The bulk of the results are in from the oil and gas services sector, and Industry Focus brings you an investor's-eye view of what it all means. International exposure was an advantage this time around; Tyler Crowe discusses the differences between Halliburton (NYSE:HAL) and Schlumberger (NYSE:SLB), and how the upcoming Baker Hughes (NYSE:BHI) merger will play into that dynamic.

Then, discover which two companies' reporting resulted in immediate stock jumps, and learn why it's so important that investors distinguish between manufacturers and service providers in times like these. Finally, one company in the sector is in the clear when it comes to return on invested capital; join us to find out which.

A full transcript follows the video.

Sean O'Reilly: It's earnings galore in the oil services sector, on this energy edition of Industry Focus.

[INTRO]

Greetings Fools! I am Sean O'Reilly, joining you here from beautiful Alexandria, Virginia, at Fool Headquarters. I am joined with the incomparable Tyler Crowe. How are you today, sir?

Tyler Crowe: Why do you do that, every single time we do this? You're going to sound so bright and cheery and then I'm like the Eeyore where I'm just like, "Oh yeah, I'm here too."

O'Reilly: You need to go through the Sean O'Reilly regimen, which involves a shot of espresso right before the show.

Crowe: That might help, actually.

O'Reilly: I'm just putting it out there. You're very cheery and I like you, but...

Today we're talking about the latest results from the oil services sector. We got a plethora of results this past week. Is it pretty much done now?

Crowe: We've still got a couple that are left to go. Obviously one of the larger ones, National Oilwell Varco, has yet to announce. They announce next week, so I'm sure we'll be talking about that.

But by and large, of the 7-10 largest companies in the oil and gas services space, pretty much all of them have reported by now.

O'Reilly: OK. Obviously we're going to talk about the Halliburtons, the Schlumbergers, the Baker Hughes. What are some of the things that stood out to you in this report? As we all know, eight months ago oil prices decided to crash about 55-60%. How are these guys doing?

Crowe: To the surprise and delight of a lot of Wall Street, better than abysmal, actually. Well, that sounds a lot worse than it actually was.

O'Reilly: They're still here.

Crowe: They're still here, they're still alive. They're still doing actually rather well, all things considered going on in the oil space right now.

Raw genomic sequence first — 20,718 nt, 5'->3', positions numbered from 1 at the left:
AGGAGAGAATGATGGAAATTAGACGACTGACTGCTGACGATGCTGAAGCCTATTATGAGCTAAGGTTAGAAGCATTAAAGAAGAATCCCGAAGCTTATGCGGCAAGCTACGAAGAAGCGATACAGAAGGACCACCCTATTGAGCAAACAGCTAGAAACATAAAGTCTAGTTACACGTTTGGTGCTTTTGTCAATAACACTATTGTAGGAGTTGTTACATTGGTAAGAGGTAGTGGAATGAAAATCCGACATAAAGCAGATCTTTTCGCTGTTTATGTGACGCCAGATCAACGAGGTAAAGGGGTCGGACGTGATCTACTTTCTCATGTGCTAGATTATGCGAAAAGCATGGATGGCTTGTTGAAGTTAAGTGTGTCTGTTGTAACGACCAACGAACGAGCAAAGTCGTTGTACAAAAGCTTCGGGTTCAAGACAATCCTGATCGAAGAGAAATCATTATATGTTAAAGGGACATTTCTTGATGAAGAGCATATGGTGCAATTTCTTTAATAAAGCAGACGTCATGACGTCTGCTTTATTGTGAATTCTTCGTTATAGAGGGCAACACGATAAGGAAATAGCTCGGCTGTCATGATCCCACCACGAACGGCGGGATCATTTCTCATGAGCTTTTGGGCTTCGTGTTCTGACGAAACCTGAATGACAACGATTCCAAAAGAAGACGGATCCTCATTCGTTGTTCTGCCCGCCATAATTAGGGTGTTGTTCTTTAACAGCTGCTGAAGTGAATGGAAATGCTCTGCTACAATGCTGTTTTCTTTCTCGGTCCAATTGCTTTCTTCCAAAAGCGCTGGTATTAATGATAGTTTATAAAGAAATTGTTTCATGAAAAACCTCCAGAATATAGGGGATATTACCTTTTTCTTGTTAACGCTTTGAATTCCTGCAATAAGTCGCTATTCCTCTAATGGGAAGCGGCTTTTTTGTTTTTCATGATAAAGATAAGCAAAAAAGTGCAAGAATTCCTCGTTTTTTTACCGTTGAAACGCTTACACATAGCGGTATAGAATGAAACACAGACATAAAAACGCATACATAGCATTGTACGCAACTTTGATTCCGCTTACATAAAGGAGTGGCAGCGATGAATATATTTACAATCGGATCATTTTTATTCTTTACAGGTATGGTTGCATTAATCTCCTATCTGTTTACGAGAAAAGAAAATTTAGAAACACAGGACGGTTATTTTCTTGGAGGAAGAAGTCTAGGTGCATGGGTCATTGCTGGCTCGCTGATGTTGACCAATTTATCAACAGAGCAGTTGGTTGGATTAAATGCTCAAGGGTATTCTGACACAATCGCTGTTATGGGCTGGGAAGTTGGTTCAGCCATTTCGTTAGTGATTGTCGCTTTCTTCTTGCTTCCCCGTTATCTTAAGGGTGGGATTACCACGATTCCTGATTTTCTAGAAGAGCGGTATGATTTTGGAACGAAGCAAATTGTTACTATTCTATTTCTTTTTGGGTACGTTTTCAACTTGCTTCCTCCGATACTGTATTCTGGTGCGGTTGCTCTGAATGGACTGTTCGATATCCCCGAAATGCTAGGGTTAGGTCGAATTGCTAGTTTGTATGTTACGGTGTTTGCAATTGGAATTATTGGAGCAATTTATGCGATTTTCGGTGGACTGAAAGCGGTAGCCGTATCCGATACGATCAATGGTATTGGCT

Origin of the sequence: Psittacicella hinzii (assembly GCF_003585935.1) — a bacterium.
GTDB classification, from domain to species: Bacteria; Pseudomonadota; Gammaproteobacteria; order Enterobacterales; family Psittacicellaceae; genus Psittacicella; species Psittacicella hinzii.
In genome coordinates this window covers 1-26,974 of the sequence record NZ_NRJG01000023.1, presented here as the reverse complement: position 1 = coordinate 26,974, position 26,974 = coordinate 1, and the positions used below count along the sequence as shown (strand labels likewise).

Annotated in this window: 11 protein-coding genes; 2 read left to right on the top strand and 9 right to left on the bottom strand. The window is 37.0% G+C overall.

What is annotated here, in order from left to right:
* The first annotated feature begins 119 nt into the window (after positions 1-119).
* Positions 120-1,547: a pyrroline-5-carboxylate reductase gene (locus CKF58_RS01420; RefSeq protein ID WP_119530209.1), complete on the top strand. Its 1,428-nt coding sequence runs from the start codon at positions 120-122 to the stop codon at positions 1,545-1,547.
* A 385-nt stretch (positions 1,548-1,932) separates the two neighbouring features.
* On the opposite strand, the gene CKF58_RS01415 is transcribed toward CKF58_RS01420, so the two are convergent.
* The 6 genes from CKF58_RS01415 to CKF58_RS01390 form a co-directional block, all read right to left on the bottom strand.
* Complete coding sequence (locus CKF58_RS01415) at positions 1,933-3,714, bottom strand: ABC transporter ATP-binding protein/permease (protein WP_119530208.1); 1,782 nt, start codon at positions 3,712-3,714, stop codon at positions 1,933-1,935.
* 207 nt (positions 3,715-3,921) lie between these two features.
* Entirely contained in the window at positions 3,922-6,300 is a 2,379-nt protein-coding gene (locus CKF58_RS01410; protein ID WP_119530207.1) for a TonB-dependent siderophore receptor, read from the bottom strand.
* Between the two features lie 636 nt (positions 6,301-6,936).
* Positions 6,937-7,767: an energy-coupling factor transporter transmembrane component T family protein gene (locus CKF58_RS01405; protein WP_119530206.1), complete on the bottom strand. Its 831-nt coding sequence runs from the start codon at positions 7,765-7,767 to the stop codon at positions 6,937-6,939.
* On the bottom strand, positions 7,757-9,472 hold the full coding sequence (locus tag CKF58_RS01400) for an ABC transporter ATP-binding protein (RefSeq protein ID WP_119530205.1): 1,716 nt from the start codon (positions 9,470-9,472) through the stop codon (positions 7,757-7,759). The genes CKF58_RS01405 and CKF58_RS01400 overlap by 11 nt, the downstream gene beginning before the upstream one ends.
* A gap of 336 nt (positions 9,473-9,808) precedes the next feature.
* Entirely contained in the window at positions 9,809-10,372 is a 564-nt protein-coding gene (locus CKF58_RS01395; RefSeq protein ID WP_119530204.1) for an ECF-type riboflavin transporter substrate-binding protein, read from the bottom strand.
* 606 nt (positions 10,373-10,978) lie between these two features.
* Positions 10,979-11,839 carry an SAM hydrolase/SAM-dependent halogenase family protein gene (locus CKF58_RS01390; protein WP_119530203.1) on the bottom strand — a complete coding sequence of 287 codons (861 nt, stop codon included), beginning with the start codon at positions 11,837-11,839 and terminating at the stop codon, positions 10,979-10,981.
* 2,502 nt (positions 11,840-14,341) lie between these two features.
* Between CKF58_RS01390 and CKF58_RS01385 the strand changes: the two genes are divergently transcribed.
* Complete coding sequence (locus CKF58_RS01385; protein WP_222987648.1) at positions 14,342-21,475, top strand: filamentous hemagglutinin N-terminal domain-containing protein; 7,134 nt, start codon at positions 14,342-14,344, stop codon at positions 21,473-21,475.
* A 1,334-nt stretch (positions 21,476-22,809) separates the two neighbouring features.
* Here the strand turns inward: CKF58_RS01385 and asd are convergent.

O'Reilly: Does that owe itself to the fact that they do long-term contracts?

Crowe: It is a lot to do with that. That's one of the big things that we saw over the earnings for these. Let's talk about the big three at first; your Halliburtons, your Schlumbergers, your Baker Hughes.

The big oil services companies do a little bit of everything. What we saw more than anything else over this period was companies with greater exposure to the international markets had a tendency to do a little bit better this period than companies that were a little bit more involved in North America -- which makes a whole lot of sense.

If you look at the international markets, anything outside of the U.S. and Canada, it's going to be a much slower-moving market than what we have here in the United States.

That's where you have your large offshore development projects, it's where you have your mega LNG development projects, as well as companies that are national oil companies; your Saudi Aramco, things like that.

O'Reilly: That was actually going to be my next question. Are their customers countries? Is that basically what we're talking about here?

Crowe: Basically, yes. If you look at somebody like a Qatar or the Saudi Arabia national oil company, they are going to be paying services to somebody like a Schlumberger, a Halliburton, anybody like that.

What we saw is, companies with greater exposure to the international markets had a tendency to do a little bit better. Like we just said, because those projects take a little bit longer, they're on contract for considerably longer.

Just as an example, especially in the Middle East we actually saw some revenue and earnings growth at all three of these companies, in the Middle East, in large part because...

O'Reilly: Saudi is still pumping.

Crowe: Anybody that's OPEC is actually trying to pump a little bit more than anywhere else in the world.

O'Reilly: What did Saudi Arabia just hit, 10.3 million barrels last month?

Crowe: Yes, they went up about 300,000 barrels per day, basically kicking any potential reductions that we're going to see here in the United States over these things, kind of evening things out. Still keeping it a little bit flooded, enough to scare enough people away, in the United States, from bringing on any more production.